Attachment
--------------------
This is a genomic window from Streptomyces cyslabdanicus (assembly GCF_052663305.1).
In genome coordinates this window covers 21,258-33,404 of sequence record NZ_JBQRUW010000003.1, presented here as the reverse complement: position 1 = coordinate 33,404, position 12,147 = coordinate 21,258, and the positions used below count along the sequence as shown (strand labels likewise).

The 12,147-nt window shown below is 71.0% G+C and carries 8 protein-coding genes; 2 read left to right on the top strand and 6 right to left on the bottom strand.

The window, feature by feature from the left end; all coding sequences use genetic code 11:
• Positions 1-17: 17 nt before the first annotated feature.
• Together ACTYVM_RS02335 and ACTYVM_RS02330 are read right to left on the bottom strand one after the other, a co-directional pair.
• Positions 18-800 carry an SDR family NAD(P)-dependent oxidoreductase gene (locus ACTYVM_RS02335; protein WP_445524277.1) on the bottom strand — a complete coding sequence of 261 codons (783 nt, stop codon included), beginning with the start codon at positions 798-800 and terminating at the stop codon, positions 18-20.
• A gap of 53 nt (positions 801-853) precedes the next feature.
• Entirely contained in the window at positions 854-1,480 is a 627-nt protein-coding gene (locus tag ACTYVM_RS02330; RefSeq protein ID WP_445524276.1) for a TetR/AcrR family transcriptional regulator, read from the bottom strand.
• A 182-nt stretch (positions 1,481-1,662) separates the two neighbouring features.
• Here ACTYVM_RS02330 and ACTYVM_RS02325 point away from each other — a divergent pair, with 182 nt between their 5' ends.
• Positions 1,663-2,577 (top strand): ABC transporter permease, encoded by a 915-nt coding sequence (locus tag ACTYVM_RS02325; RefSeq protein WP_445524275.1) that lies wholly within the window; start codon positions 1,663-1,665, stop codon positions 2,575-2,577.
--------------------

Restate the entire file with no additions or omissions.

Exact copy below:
This is a genomic window from Streptomyces cyslabdanicus (assembly GCF_052663305.1).
In genome coordinates this window covers 21,258-33,404 of sequence record NZ_JBQRUW010000003.1, presented here as the reverse complement: position 1 = coordinate 33,404, position 12,147 = coordinate 21,258, and the positions used below count along the sequence as shown (strand labels likewise).

The 12,147-nt window shown below is 71.0% G+C and carries 8 protein-coding genes; 2 read left to right on the top strand and 6 right to left on the bottom strand.

The window, feature by feature from the left end; all coding sequences use genetic code 11:
• Positions 1-17: 17 nt before the first annotated feature.
• Together ACTYVM_RS02335 and ACTYVM_RS02330 are read right to left on the bottom strand one after the other, a co-directional pair.
• Positions 18-800 carry an SDR family NAD(P)-dependent oxidoreductase gene (locus ACTYVM_RS02335; protein WP_445524277.1) on the bottom strand — a complete coding sequence of 261 codons (783 nt, stop codon included), beginning with the start codon at positions 798-800 and terminating at the stop codon, positions 18-20.
• A gap of 53 nt (positions 801-853) precedes the next feature.
• Entirely contained in the window at positions 854-1,480 is a 627-nt protein-coding gene (locus tag ACTYVM_RS02330; RefSeq protein ID WP_445524276.1) for a TetR/AcrR family transcriptional regulator, read from the bottom strand.
• A 182-nt stretch (positions 1,481-1,662) separates the two neighbouring features.
• Here ACTYVM_RS02330 and ACTYVM_RS02325 point away from each other — a divergent pair, with 182 nt between their 5' ends.
• Positions 1,663-2,577 (top strand): ABC transporter permease, encoded by a 915-nt coding sequence (locus tag ACTYVM_RS02325; RefSeq protein WP_445524275.1) that lies wholly within the window; start codon positions 1,663-1,665, stop codon positions 2,575-2,577.